Abortion isn’t the only issue causing Vallas opponents to slap him with the “Republican” label. He is also receiving large sums of money from conservative contributors and prominent Republicans.

Vallas’ largest donor is golf course developer Michael Keiser, who has given him $700,000. Keiser also previously contributed $11,200 to Trump. Vallas has taken money from John Canning, a Chicago private equity executive who has given to many politicians locally but also national Republicans, and Noel Moore, who has given to Trump and Texas Republican U.S. Sen. Ted Cruz.

Vallas also took $25,000 from Ron Gidwitz, Trump’s 2016 Illinois finance chairman, who served as finance co-chair of the National Republican Senatorial Committee and ran as a Republican for governor in 2006.

Asked why Republicans are donating to his campaign, Vallas said, “Because the city’s in trouble (and) crime is out of control.”

“I think I’m getting the support from the business community because the business community feels that I’m the one best equipped to deal with those issues,” Vallas said.

He also pointed out some of his donors, like Canning, have also given to Democrats, including Lightfoot. Major donor to Republican causes Craig Duchossois, for instance, has given $10,000 to Vallas and was a major supporter of Richard Irvin for governor. Lightfoot took $100,000 from Duchossois in 2019 and she recently called him for support, he told Bloomberg News.

“From my perspective, she really doesn’t appreciate that the city’s in a crisis,” Duchossois allegedly told the mayor, according to his account. “My answer is, ‘I’m not going to support you. I know you’re well intended, but you’re not effective.’”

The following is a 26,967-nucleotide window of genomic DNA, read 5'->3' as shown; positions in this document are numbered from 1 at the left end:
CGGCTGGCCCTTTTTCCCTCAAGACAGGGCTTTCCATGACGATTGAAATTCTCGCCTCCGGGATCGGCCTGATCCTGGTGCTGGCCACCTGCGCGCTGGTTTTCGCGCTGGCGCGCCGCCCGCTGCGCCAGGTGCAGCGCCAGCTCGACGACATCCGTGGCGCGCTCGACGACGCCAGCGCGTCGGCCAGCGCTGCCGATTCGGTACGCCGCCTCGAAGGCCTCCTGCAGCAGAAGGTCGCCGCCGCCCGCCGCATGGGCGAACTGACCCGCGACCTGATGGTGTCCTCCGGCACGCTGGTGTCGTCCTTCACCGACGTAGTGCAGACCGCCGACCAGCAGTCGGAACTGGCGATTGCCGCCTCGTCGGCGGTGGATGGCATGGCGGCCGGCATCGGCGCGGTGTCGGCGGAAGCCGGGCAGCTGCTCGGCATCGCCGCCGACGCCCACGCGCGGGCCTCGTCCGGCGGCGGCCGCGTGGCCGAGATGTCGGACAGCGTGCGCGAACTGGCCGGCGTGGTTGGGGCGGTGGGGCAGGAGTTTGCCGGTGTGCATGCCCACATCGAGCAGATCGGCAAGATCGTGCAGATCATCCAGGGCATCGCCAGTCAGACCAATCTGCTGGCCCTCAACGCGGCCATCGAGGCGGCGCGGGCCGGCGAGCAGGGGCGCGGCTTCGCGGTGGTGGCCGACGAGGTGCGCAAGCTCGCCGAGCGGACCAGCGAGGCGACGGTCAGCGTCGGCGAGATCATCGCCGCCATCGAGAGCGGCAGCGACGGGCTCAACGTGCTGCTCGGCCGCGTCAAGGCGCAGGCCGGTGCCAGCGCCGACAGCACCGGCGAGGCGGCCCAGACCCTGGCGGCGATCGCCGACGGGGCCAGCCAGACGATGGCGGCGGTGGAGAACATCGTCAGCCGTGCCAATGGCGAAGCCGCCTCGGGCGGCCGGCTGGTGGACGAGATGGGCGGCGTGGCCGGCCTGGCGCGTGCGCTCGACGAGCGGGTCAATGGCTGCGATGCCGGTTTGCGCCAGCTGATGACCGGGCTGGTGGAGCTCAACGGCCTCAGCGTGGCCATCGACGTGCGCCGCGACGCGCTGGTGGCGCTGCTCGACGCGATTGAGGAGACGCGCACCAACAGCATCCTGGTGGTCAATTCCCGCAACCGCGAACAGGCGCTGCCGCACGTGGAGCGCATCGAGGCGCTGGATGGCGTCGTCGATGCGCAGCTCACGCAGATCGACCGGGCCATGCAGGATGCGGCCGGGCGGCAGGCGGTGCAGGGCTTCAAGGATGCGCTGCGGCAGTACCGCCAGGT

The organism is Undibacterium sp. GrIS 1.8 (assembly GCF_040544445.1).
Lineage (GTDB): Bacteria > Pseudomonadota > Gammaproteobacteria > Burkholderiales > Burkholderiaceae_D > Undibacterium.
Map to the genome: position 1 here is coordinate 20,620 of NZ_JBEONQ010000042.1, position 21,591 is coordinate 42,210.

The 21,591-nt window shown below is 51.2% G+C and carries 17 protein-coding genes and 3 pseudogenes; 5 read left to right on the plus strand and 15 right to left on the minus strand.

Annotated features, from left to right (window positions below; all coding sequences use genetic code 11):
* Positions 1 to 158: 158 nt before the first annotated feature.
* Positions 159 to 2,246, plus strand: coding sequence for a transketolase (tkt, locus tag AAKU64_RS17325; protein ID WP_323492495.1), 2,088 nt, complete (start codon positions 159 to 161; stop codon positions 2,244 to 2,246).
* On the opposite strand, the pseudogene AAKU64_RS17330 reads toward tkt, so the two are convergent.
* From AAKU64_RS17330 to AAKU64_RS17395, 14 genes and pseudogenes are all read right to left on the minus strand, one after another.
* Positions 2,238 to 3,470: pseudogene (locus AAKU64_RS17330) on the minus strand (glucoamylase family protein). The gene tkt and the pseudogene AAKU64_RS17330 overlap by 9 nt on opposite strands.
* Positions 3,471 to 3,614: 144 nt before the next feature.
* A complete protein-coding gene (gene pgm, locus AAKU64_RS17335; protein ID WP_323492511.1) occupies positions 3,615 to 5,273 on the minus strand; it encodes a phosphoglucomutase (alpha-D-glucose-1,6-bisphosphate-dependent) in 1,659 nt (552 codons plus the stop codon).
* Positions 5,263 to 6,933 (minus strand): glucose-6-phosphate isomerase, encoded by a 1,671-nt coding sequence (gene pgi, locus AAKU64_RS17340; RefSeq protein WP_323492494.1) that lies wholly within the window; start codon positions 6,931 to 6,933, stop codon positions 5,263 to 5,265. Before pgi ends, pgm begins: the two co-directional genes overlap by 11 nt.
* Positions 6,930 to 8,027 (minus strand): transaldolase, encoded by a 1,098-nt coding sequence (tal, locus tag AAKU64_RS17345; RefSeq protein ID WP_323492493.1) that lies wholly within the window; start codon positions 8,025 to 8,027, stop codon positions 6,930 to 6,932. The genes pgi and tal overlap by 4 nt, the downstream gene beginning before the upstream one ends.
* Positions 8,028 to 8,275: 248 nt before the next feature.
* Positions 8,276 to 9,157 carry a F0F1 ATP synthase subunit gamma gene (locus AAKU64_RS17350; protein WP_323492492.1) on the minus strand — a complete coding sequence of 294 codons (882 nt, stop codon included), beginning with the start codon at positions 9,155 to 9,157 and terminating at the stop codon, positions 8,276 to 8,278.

Vallas has also faced questions about small donations. WBEZ recently reported Vallas accepted $5,000 from ex-Chicago police employee Richard Hagen, who was named in two settlements stemming from the 2014 murder of 17-year old Laquan McDonald by police Officer Jason Van Dyke. The contribution drew criticism from McDonald’s family and questions about Vallas’ commitment to police reform.

After WBEZ reported on the settlement, Vallas’ campaign donated $10,000 to Parents for Peace & Justice, an organization supporting mothers of gun violence victims.

Vallas’ own words have caused problems for him as well. The 2009 interview with Jeff Berkowitz has been excerpted by Lightfoot and García to highlight his declaration, “I am more of a Republican than a Democrat now.”

In a recent Tribune interview, Vallas acknowledged he considered running for Cook County Board as a Republican in 2009. But, Vallas said, it wasn’t about the political party. Instead, Vallas said, it was about finding a foothold to take on then-Board President Todd Stroger, who came from a powerful Democratic family and whose father, John Stroger, headed the Cook County Board for 11 years.

“I didn’t,” Vallas said. “That’s the point.”

Vallas sidestepped questions about his support from the FOP and its president, Catanzara, by saying the endorsement “comes from the rank-and-file” and argued it will help him implement reforms.

“Because I have the support of the rank-and-file, I’m going to be able to do things when it comes to police accountability and implementing the consent decree,” Vallas said. “I’m talking about the rank-and-file police. You’ll have to deal with the FOP if you’re going to have real progress.”

Mayoral candidate Paul Vallas marches Jan. 29, 2023, during the Lunar New Year Parade through Chinatown.

At times discussing the issue of his Republican ties, Vallas has seemed incredulous and lost for words.

“I mean, yeah, I mean, really? Really? I mean, seriously,” Vallas said at an unrelated news conference, referring to the Berkowitz interview. “The bottom line is people need to look at my body of work, and my body of work is out there.”

Vallas has had other missteps. He spoke at an event hosted by far-right Naperville group Awake Illinois last summer, which generated outrage due to the organization’s extreme statements. The group called Gov. J.B. Pritzker a “groomer” in a social media post two days before Vallas spoke on one of the group’s panels.